Rep. Marcy Kaptur (D-Ohio) made history Sunday when she became the longest-serving woman in the U.S. House of Representatives.
The 71-year-old lawmaker, sworn into office to represent Ohio’s 9th congressional district on Jan. 3, 1983, has served in Congress for more than 35 years. Kaptur inherited the title from Rep. Edith Rogers (R-Mass), who died on Sept. 10, 1960 during her 18th term in office. Rodgers was sworn into office on June 30, 1925.
In January, Kaptur also claimed the title of the longest-serving woman currently in Congress after Sens. Barbara Boxer (D-Calif.) and Barbara Mikulski (D-Md.) retired.
“I thank [my constituents] for putting their faith in me for so many years and inspiring our work to make America a better place,” Kaptur tweeted Sunday.
Born in Toledo, Ohio, in 1946, Kaptur was the first woman in history to run for the state’s 9th congressional district. She was one of just two dozen women serving in Congress when she assumed office in 1983. Today, there are over 100 women in Congress.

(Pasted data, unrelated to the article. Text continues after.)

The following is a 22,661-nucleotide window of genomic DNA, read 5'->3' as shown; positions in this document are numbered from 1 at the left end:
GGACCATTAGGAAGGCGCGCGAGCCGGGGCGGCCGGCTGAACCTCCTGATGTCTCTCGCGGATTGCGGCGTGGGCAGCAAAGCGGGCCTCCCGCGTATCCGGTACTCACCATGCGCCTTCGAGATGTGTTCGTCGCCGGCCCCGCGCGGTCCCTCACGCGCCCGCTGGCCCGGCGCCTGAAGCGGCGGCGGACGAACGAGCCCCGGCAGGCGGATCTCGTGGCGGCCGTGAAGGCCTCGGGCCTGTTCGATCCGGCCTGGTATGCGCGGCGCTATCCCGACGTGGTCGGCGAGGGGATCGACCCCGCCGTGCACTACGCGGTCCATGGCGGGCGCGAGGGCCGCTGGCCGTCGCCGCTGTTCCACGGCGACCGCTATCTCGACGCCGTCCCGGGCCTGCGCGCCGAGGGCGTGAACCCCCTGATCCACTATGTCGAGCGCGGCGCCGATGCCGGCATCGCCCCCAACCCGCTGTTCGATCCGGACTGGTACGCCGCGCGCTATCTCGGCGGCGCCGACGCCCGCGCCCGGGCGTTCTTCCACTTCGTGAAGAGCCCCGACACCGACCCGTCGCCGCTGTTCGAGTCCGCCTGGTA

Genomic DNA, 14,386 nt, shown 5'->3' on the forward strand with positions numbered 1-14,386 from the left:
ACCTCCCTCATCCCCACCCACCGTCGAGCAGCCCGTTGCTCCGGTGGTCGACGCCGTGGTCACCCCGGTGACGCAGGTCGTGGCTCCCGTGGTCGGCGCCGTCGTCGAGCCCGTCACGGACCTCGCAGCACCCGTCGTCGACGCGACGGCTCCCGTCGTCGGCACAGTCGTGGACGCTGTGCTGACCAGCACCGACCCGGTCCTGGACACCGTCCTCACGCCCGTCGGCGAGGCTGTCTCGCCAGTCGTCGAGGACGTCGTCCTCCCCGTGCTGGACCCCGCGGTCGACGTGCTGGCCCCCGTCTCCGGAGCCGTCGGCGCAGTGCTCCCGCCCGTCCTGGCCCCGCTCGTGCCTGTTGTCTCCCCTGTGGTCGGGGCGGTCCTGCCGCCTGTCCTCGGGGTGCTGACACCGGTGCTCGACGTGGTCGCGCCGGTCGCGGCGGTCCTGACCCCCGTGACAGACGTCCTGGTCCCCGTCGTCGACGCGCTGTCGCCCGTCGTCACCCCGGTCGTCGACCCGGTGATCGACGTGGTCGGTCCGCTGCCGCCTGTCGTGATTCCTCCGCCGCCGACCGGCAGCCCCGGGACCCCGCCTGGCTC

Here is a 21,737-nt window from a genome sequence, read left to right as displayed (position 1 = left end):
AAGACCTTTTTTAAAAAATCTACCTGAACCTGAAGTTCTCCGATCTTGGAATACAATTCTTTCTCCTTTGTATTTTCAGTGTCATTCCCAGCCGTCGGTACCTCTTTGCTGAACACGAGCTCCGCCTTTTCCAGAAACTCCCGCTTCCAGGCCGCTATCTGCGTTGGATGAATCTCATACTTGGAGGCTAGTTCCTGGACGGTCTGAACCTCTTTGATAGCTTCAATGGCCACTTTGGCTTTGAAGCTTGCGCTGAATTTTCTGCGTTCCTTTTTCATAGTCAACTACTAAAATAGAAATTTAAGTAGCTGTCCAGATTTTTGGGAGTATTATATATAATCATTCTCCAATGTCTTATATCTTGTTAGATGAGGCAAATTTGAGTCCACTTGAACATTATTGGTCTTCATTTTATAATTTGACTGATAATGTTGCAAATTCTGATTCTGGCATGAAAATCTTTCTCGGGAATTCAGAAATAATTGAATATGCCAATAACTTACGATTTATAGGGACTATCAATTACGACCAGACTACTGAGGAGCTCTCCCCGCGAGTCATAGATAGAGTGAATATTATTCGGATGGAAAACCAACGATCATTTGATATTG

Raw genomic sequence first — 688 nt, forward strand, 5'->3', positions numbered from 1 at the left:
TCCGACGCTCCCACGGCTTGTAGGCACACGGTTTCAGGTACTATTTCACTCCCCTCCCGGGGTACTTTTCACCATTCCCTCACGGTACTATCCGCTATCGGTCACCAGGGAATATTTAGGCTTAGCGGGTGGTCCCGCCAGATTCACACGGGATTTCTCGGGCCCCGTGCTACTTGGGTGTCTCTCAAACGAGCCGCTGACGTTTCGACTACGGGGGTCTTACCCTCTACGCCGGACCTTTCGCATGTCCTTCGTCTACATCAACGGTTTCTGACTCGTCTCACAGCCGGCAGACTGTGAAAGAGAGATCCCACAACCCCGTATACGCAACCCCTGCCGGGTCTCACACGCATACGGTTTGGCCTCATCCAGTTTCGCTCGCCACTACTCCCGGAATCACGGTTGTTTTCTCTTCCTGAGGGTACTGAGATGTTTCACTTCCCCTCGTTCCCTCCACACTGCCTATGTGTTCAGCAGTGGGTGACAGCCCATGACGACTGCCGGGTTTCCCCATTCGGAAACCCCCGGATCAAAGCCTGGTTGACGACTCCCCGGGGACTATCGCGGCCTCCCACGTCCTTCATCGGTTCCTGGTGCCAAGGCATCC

Kaptur’s most well-known legislative accomplishment involves the creation of the National World War II Memorial in Washington, D.C. She first introduced a bill focused on the memorial’s erection in 1987, though it wasn’t voted on and signed into law until 1993. The monument, which features 56 pillars, two arches and a fountain, opened in 2004 on the eastern side of the National Mall.
“I’m just one of those Americans who I think heard John Kennedy’s call to ask not what your country can do for you, but what you can do for your country, and what together we can do for the freedom of humankind,” Kaptur said in a video she shared on Twitter.
″I feel vey fulfilled in my own life,” she continued. “The people of our communities that I represent have helped me ... They have built me into a better member.”
Kaptur is running for re-election this year, which would mark her 19th consecutive term.